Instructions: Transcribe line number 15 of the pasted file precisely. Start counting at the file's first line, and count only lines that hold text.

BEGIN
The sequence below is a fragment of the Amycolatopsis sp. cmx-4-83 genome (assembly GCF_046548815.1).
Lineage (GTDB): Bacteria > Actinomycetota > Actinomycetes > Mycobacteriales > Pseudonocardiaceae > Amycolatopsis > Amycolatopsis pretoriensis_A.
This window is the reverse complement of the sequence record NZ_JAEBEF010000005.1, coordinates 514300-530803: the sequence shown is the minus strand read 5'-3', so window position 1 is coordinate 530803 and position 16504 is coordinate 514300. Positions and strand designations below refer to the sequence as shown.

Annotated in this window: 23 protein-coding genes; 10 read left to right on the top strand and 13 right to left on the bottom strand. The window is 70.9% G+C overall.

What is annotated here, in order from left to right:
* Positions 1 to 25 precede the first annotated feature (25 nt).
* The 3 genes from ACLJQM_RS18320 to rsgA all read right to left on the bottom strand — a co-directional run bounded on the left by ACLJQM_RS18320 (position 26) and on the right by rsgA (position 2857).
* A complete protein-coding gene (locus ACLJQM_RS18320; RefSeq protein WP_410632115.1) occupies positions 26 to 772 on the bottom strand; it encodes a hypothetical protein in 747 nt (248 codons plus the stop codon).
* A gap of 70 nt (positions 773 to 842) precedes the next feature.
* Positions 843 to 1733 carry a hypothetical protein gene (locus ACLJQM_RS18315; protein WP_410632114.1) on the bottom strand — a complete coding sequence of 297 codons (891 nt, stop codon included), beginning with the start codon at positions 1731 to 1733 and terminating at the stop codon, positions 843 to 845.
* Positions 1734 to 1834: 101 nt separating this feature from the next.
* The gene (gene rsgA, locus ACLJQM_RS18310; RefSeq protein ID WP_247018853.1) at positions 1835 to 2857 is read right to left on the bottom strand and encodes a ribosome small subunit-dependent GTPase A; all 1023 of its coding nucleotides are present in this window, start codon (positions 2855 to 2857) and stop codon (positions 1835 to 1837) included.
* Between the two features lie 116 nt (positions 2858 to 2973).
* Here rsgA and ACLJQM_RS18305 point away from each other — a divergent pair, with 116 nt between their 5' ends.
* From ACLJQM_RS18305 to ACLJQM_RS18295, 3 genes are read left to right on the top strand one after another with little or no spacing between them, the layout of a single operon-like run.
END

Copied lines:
* From ACLJQM_RS18305 to ACLJQM_RS18295, 3 genes are read left to right on the top strand one after another with little or no spacing between them, the layout of a single operon-like run.